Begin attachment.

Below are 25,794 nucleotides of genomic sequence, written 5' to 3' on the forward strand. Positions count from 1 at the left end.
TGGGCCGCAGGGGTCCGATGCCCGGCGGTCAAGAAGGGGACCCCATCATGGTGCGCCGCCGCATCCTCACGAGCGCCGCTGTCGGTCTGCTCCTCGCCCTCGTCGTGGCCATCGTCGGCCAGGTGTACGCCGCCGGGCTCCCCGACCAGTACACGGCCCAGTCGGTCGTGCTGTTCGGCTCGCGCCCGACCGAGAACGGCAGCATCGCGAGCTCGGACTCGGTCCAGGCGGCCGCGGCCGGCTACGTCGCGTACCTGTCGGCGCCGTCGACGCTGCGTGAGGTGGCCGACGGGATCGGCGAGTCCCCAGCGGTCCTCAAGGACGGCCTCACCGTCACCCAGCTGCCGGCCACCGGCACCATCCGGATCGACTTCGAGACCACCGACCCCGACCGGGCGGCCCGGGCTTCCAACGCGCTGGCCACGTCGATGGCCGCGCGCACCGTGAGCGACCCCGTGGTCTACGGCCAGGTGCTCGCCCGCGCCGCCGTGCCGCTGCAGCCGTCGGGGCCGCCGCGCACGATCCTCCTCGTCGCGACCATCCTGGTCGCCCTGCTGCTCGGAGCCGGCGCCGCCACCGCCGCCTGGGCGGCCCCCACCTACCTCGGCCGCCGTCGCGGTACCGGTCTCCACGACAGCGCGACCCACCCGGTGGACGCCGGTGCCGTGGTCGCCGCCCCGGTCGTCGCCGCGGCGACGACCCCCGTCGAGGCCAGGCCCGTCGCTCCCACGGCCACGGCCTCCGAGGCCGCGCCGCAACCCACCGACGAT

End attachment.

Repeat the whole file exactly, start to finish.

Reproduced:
Below are 25,794 nucleotides of genomic sequence, written 5' to 3' on the forward strand. Positions count from 1 at the left end.
TGGGCCGCAGGGGTCCGATGCCCGGCGGTCAAGAAGGGGACCCCATCATGGTGCGCCGCCGCATCCTCACGAGCGCCGCTGTCGGTCTGCTCCTCGCCCTCGTCGTGGCCATCGTCGGCCAGGTGTACGCCGCCGGGCTCCCCGACCAGTACACGGCCCAGTCGGTCGTGCTGTTCGGCTCGCGCCCGACCGAGAACGGCAGCATCGCGAGCTCGGACTCGGTCCAGGCGGCCGCGGCCGGCTACGTCGCGTACCTGTCGGCGCCGTCGACGCTGCGTGAGGTGGCCGACGGGATCGGCGAGTCCCCAGCGGTCCTCAAGGACGGCCTCACCGTCACCCAGCTGCCGGCCACCGGCACCATCCGGATCGACTTCGAGACCACCGACCCCGACCGGGCGGCCCGGGCTTCCAACGCGCTGGCCACGTCGATGGCCGCGCGCACCGTGAGCGACCCCGTGGTCTACGGCCAGGTGCTCGCCCGCGCCGCCGTGCCGCTGCAGCCGTCGGGGCCGCCGCGCACGATCCTCCTCGTCGCGACCATCCTGGTCGCCCTGCTGCTCGGAGCCGGCGCCGCCACCGCCGCCTGGGCGGCCCCCACCTACCTCGGCCGCCGTCGCGGTACCGGTCTCCACGACAGCGCGACCCACCCGGTGGACGCCGGTGCCGTGGTCGCCGCCCCGGTCGTCGCCGCGGCGACGACCCCCGTCGAGGCCAGGCCCGTCGCTCCCACGGCCACGGCCTCCGAGGCCGCGCCGCAACCCACCGACGAT